Connecting the dots: unlocking insights from data in healthcare
ก.ค. 14, 2565 - Reading time 4-6 minutes
Healthcare Redefined podcast series
Digitalisation of healthcare has led to a proliferation in the availability, collection, and storage of health data. Today, approximately 30% of the world’s data volume is being generated by the healthcare industry. By 2025, the amount of healthcare data is expected to grow by 36% per year (1).
In the third episode of Healthcare Redefined, Economist Impact’s Elizabeth Sukkar is joined by three experts across the Asia-Pacific region to examine issues and solutions related to the future of data integration, data ownership and data protection in the healthcare industry.
Professor Tim Shaw, Professor of Digital Health and Director of the Research and Implementation Science and E-Health group at University of Sydney
Dr Boonchai Kijsanayotin, Chair of Asia E-Health Information Network
Dr. Samira Asma, Assistant Director-General for Data, Analytics and Development at the World Health Organisation
Data integration is a common challenge shared by health systems across the region. When asked about progress to date on data integration for healthcare systems, healthcare professionals and patients themselves, Dr Samira Asma shares:
There has been an immense digital revolution that has taken place around us. What is missing is the ability for data integration at the right place at the right time for the right purposes. And also ensuring that there is data governance mechanisms that are built in for data sharing. So I think some countries are doing well. But there are immense opportunities for countries to learn quickly, so that the successful solutions can be scaled up rapidly.”
Dr. Samira Asma
Assistant Director-General for Data, Analytics and Development at the World Health Organisation
Integration of data and collaboration across settings is becoming increasingly important. By intelligently integrating data – from imaging to pathology and genomics data, as well as patient-reported outcomes – healthcare providers can build a more holistic understanding of a patient’s health and condition(s). This will enable more precise and personalized care, with treatment tailored to the needs and characteristics of the individual patient.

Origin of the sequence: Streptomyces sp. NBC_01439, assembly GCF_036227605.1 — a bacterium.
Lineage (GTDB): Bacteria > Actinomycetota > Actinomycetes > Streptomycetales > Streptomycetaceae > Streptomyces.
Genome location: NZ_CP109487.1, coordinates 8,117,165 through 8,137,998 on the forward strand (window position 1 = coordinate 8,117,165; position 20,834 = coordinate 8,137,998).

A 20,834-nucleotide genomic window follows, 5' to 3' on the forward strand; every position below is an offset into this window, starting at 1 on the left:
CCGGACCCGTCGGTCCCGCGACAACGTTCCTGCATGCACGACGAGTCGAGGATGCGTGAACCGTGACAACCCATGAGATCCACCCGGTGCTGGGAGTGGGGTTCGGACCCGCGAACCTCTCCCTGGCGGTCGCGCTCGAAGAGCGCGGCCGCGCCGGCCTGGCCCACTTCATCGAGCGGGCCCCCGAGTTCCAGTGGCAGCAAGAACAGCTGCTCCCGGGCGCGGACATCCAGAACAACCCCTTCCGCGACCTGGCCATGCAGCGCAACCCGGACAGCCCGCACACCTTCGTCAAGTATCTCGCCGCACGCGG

On the other hand, the Covid-19 pandemic exposed system vulnerabilities in the Asia Pacific region, leaving health systems susceptible to cyber breaches. The need to manage the risks of data collection has never been more crucial.
Governance involving data privacy and ownership remains a hugely contentious issue. With cyber-attacks on the rise, any progress towards digital transformation needs to be based on a robust foundation of trust, calling for responsible use of digital technology that safeguards data privacy and security.
In health, we have to change our thinking and accept that to have the benefits of true interoperability, it comes with risk. It is about managing risk and not pretending that the breach won’t happen. We have to have the best possible security to prevent that breach from happening.”
Professor Tim Shaw
Professor of Digital Health and Director of the Research and Implementation Science and E-Health group at University of Sydney
At the same time digital health technologies, without proper planning and safeguards, can contribute to and increase health inequities through a “digital divide”, instead of benefiting all patients equally. It is crucial that any risks are mitigated, and that users are committed to the ethical and responsible use of data.
Dr Boonchai recognises the “delicate” balance we face between protecting data while also sharing for the greater good. All three experts agree that to fully deliver on the promise of digital transformation, it should benefit every individual equally and equitably.
Healthcare Redefined is a new podcast series commissioned by Philips through the Economist Impact. The program explores the vital issues driving digital change and innovation in the healthcare sector in the Asia-Pacific region.
From leveraging digital health technologies and adopting new models of care, to addressing challenges related to workforce shortages and the impact of the climate crisis; the series will explore the opportunities driven by digital transformation to redefine the future of healthcare delivery in the Asia-Pacific region, while building sustainable and resilient health systems.
Subscribe to the series and learn from the diverse perspectives of regional healthcare leaders, policy makers, and tech players, as they share their insights on the decisive factors redefining the landscape.